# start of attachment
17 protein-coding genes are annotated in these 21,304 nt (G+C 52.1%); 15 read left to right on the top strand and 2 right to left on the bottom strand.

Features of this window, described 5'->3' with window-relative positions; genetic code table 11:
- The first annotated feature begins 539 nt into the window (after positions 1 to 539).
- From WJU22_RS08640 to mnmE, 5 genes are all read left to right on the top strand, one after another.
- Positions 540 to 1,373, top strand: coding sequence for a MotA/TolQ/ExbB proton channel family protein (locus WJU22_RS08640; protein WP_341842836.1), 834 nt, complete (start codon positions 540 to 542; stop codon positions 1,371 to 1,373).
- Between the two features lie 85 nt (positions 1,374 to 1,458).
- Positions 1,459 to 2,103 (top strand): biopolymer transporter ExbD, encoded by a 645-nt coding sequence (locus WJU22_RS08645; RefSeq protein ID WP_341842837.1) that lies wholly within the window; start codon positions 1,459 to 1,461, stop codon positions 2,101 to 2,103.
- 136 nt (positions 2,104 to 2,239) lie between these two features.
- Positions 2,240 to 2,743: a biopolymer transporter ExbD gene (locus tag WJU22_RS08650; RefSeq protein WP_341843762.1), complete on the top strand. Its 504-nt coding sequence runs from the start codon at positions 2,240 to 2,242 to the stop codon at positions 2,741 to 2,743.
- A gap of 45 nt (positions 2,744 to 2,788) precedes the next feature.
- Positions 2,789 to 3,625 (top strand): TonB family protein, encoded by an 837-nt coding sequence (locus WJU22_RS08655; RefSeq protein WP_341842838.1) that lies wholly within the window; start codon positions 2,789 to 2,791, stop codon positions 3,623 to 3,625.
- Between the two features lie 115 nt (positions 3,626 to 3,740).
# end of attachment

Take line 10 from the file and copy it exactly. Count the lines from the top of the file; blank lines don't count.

- A gap of 45 nt (positions 2,744 to 2,788) precedes the next feature.